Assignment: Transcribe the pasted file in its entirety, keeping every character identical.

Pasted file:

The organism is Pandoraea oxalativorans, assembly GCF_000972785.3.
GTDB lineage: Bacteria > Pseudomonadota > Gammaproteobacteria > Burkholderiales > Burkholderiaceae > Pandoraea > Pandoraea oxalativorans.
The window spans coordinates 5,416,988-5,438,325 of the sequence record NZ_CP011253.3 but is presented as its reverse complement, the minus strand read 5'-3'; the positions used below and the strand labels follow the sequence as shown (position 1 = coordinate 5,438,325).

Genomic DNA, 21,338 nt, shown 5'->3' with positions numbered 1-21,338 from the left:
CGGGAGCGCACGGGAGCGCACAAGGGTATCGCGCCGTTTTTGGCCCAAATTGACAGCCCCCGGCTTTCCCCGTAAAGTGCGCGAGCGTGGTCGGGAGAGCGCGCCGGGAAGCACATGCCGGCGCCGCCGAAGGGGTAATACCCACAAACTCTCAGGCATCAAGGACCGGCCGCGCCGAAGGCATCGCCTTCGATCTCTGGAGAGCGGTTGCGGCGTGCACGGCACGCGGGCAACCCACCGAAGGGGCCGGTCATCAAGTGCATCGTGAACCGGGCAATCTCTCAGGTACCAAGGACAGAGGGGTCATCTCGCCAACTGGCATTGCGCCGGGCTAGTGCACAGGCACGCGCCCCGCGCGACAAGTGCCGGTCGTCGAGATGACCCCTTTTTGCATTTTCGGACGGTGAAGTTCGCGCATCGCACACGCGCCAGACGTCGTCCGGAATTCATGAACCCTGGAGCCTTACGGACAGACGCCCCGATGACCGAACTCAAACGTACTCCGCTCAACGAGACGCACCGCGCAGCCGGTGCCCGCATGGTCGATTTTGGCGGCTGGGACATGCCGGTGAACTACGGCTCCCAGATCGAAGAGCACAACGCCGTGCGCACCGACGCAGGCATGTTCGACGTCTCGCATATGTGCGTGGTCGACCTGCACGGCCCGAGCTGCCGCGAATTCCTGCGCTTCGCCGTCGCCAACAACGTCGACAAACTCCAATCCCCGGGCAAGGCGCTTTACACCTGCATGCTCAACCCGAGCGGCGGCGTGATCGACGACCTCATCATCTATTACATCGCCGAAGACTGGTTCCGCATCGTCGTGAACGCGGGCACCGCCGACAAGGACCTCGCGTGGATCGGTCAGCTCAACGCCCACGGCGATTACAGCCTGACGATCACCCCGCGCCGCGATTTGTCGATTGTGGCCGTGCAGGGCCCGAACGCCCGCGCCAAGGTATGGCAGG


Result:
The organism is Pandoraea oxalativorans, assembly GCF_000972785.3.
GTDB lineage: Bacteria > Pseudomonadota > Gammaproteobacteria > Burkholderiales > Burkholderiaceae > Pandoraea > Pandoraea oxalativorans.
The window spans coordinates 5,416,988-5,438,325 of the sequence record NZ_CP011253.3 but is presented as its reverse complement, the minus strand read 5'-3'; the positions used below and the strand labels follow the sequence as shown (position 1 = coordinate 5,438,325).

Genomic DNA, 21,338 nt, shown 5'->3' with positions numbered 1-21,338 from the left:
CGGGAGCGCACGGGAGCGCACAAGGGTATCGCGCCGTTTTTGGCCCAAATTGACAGCCCCCGGCTTTCCCCGTAAAGTGCGCGAGCGTGGTCGGGAGAGCGCGCCGGGAAGCACATGCCGGCGCCGCCGAAGGGGTAATACCCACAAACTCTCAGGCATCAAGGACCGGCCGCGCCGAAGGCATCGCCTTCGATCTCTGGAGAGCGGTTGCGGCGTGCACGGCACGCGGGCAACCCACCGAAGGGGCCGGTCATCAAGTGCATCGTGAACCGGGCAATCTCTCAGGTACCAAGGACAGAGGGGTCATCTCGCCAACTGGCATTGCGCCGGGCTAGTGCACAGGCACGCGCCCCGCGCGACAAGTGCCGGTCGTCGAGATGACCCCTTTTTGCATTTTCGGACGGTGAAGTTCGCGCATCGCACACGCGCCAGACGTCGTCCGGAATTCATGAACCCTGGAGCCTTACGGACAGACGCCCCGATGACCGAACTCAAACGTACTCCGCTCAACGAGACGCACCGCGCAGCCGGTGCCCGCATGGTCGATTTTGGCGGCTGGGACATGCCGGTGAACTACGGCTCCCAGATCGAAGAGCACAACGCCGTGCGCACCGACGCAGGCATGTTCGACGTCTCGCATATGTGCGTGGTCGACCTGCACGGCCCGAGCTGCCGCGAATTCCTGCGCTTCGCCGTCGCCAACAACGTCGACAAACTCCAATCCCCGGGCAAGGCGCTTTACACCTGCATGCTCAACCCGAGCGGCGGCGTGATCGACGACCTCATCATCTATTACATCGCCGAAGACTGGTTCCGCATCGTCGTGAACGCGGGCACCGCCGACAAGGACCTCGCGTGGATCGGTCAGCTCAACGCCCACGGCGATTACAGCCTGACGATCACCCCGCGCCGCGATTTGTCGATTGTGGCCGTGCAGGGCCCGAACGCCCGCGCCAAGGTATGGCAGG